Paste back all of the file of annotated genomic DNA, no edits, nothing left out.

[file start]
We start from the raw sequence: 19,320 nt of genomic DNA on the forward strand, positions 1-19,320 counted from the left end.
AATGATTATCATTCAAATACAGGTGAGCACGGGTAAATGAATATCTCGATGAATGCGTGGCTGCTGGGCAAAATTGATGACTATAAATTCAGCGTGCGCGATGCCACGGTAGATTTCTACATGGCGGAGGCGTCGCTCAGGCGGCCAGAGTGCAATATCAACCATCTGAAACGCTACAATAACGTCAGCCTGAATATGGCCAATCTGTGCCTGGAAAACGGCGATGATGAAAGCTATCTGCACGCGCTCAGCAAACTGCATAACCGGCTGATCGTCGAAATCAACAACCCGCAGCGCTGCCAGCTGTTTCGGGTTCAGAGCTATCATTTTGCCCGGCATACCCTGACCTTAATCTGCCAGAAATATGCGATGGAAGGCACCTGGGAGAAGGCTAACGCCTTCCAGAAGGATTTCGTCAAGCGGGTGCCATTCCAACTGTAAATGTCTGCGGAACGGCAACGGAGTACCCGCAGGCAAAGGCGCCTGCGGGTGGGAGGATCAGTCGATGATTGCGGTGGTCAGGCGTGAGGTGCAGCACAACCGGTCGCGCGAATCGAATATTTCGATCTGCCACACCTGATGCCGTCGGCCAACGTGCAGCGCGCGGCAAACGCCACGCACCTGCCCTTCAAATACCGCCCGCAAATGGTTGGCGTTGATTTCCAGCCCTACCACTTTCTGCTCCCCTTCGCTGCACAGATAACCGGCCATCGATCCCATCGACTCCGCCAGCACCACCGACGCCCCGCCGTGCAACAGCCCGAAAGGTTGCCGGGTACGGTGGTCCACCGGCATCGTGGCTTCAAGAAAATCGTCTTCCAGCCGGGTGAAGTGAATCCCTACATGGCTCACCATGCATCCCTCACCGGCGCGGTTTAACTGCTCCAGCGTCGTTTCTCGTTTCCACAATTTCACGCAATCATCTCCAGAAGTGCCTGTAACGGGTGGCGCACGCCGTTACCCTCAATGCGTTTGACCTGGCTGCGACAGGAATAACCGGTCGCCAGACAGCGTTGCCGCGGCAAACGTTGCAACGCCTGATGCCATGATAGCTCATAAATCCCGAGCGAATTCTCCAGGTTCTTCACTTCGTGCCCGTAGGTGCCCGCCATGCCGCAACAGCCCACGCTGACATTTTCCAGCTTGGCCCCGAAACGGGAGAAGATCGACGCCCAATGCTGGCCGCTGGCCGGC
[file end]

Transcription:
We start from the raw sequence: 19,320 nt of genomic DNA on the forward strand, positions 1-19,320 counted from the left end.
AATGATTATCATTCAAATACAGGTGAGCACGGGTAAATGAATATCTCGATGAATGCGTGGCTGCTGGGCAAAATTGATGACTATAAATTCAGCGTGCGCGATGCCACGGTAGATTTCTACATGGCGGAGGCGTCGCTCAGGCGGCCAGAGTGCAATATCAACCATCTGAAACGCTACAATAACGTCAGCCTGAATATGGCCAATCTGTGCCTGGAAAACGGCGATGATGAAAGCTATCTGCACGCGCTCAGCAAACTGCATAACCGGCTGATCGTCGAAATCAACAACCCGCAGCGCTGCCAGCTGTTTCGGGTTCAGAGCTATCATTTTGCCCGGCATACCCTGACCTTAATCTGCCAGAAATATGCGATGGAAGGCACCTGGGAGAAGGCTAACGCCTTCCAGAAGGATTTCGTCAAGCGGGTGCCATTCCAACTGTAAATGTCTGCGGAACGGCAACGGAGTACCCGCAGGCAAAGGCGCCTGCGGGTGGGAGGATCAGTCGATGATTGCGGTGGTCAGGCGTGAGGTGCAGCACAACCGGTCGCGCGAATCGAATATTTCGATCTGCCACACCTGATGCCGTCGGCCAACGTGCAGCGCGCGGCAAACGCCACGCACCTGCCCTTCAAATACCGCCCGCAAATGGTTGGCGTTGATTTCCAGCCCTACCACTTTCTGCTCCCCTTCGCTGCACAGATAACCGGCCATCGATCCCATCGACTCCGCCAGCACCACCGACGCCCCGCCGTGCAACAGCCCGAAAGGTTGCCGGGTACGGTGGTCCACCGGCATCGTGGCTTCAAGAAAATCGTCTTCCAGCCGGGTGAAGTGAATCCCTACATGGCTCACCATGCATCCCTCACCGGCGCGGTTTAACTGCTCCAGCGTCGTTTCTCGTTTCCACAATTTCACGCAATCATCTCCAGAAGTGCCTGTAACGGGTGGCGCACGCCGTTACCCTCAATGCGTTTGACCTGGCTGCGACAGGAATAACCGGTCGCCAGACAGCGTTGCCGCGGCAAACGTTGCAACGCCTGATGCCATGATAGCTCATAAATCCCGAGCGAATTCTCCAGGTTCTTCACTTCGTGCCCGTAGGTGCCCGCCATGCCGCAACAGCCCACGCTGACATTTTCCAGCTTGGCCCCGAAACGGGAGAAGATCGACGCCCAATGCTGGCCGCTGGCCGGC